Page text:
I cannot understate how bad this reader is. I & a friend have been looking forward to this book for months and planned to listen to it together and discuss it but it is one of the worst narrations I have come across in my 27 years of listening to audiobooks on tape and Audible. There is no excuse for destroying a much anticipated work by a major author in this fashion. This needs to be redone ASAP. How could this get past the first day of recording without someone realizing how horrible it was and immediately getting someone new? We are both giving up on this after struggling through a couple hours. I cannot judge the story or the writing as it is intolerable to listen to her mangling of Pynchon's prose. If it would allow me to give Zero stars for performance I would but i tried and it won't. SAD.
Definitely Thomas Pynchon. Jeannie Berlin, never. Neverl
I cannot honestly understand why anyone would choose to have this narrator read a book.
Stopped listening after 15 minutes. Going to get a refund. There's no way to recommend 18 hours of listening to this voice.
From the first few sentences I was surprised at how amateurish the narration was. She is reading; not narrating. Her voice is grating. She misreads words (Silicone Valley vice Silicon Valley). I love Thomas Pynchon but it is going to be a long slog getting through 15 hours of Jeannie Berlin.
I know good readers are hard to find, but this is Pynchon ffs! I've been looking forward to this audiobook release for months. Very disappointing.
Ghost writer of over 100 unpublished works...;).
Full disclaimer: I'm a bit of a Pynchon fanboy. That being said, if you're considering Bleeding Edge, check out the sample. If you can handle the narration, and you're familiar with the author, you will love Bleeding Edge. It's got everything Pynchon fans like, but in a more subdued, dare I say "mature" way?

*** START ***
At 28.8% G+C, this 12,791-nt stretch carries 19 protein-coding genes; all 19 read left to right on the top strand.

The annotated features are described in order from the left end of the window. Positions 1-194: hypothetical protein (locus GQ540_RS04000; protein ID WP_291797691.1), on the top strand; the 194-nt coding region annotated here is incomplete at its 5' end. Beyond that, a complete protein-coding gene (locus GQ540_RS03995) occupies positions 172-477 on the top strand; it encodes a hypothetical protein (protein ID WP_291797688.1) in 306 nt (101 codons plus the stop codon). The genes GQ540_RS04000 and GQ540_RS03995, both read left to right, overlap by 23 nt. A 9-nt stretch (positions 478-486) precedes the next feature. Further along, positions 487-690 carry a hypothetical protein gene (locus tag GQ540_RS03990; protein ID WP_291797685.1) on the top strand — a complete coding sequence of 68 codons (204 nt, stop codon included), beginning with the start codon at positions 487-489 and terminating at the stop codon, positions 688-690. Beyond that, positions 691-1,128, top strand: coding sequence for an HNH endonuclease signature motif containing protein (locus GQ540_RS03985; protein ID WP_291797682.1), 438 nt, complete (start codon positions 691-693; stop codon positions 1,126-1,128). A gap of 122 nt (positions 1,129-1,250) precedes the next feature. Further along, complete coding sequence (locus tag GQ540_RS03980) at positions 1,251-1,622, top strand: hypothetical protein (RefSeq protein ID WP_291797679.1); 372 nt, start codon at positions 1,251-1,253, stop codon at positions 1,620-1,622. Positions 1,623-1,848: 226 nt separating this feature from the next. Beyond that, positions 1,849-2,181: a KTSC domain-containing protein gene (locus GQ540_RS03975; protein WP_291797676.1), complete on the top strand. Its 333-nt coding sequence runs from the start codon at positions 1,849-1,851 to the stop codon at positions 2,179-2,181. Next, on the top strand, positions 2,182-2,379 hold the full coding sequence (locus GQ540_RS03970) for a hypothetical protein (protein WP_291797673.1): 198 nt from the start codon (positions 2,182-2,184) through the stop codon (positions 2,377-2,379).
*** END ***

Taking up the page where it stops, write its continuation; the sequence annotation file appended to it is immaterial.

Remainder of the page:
It's about the Internet. It's about 9/11. It's about what it means to be real and alive. It's full of conspiracy and obscure hacker (Yes, Thomas, I remember anon.penet.fi and own an earlier edition of ORA's Perl 5) and pop culture references from the noughties. However, I didn't find the references stifling and forced (unlike the 80's references in Ready Player One. Then again, I did admit I'm a bit biased).
Like any good fanboy, I picked up the audiobook and printed book on the publication date. I love the book but just can't get into the audiobook. Granted, reading Pynchon is a daunting task. Any reader would have trouble really nailing puns in Russian or hitting every German joke, but Jeannie really made it sound -exceptionally- difficult.
I really wouldn't bother with the audiobook, but the book's so good I encourage curious shoppers to check out the sample. Maybe it's just me!
If you've never read Pynchon before, I emphatically suggest skipping this audiobook as an introduction. There's too much in the writing to love to be turned off by the reader!
Well, obviously, I didn't read the reviews before downloading this...and, I still haven't read the book, so those ratings are purely notional. (Though I will certainly read it, having read all Pynchon's other novels.) All I can say is that, after 15 minutes, I decided that the reader was utterly insufferable. Not only have I never heard a book read this badly, I never imagined a book could be read so badly. Avoid, avoid, avoid.
I can tell the book is well written and funny, but out of the many, many audio books my wife and I have listened to we both agree the narrator is the worst we have heard -- almost unlistenable. Her voice is grating and very unpleasant. But even worse than that, she reads in a monotone, completely missing the normal cadences of speech and of the writing. It makes the sentences difficult to understand and makes most of the funny passages fall flat. I would certainly recommend reading this book and passing on this version.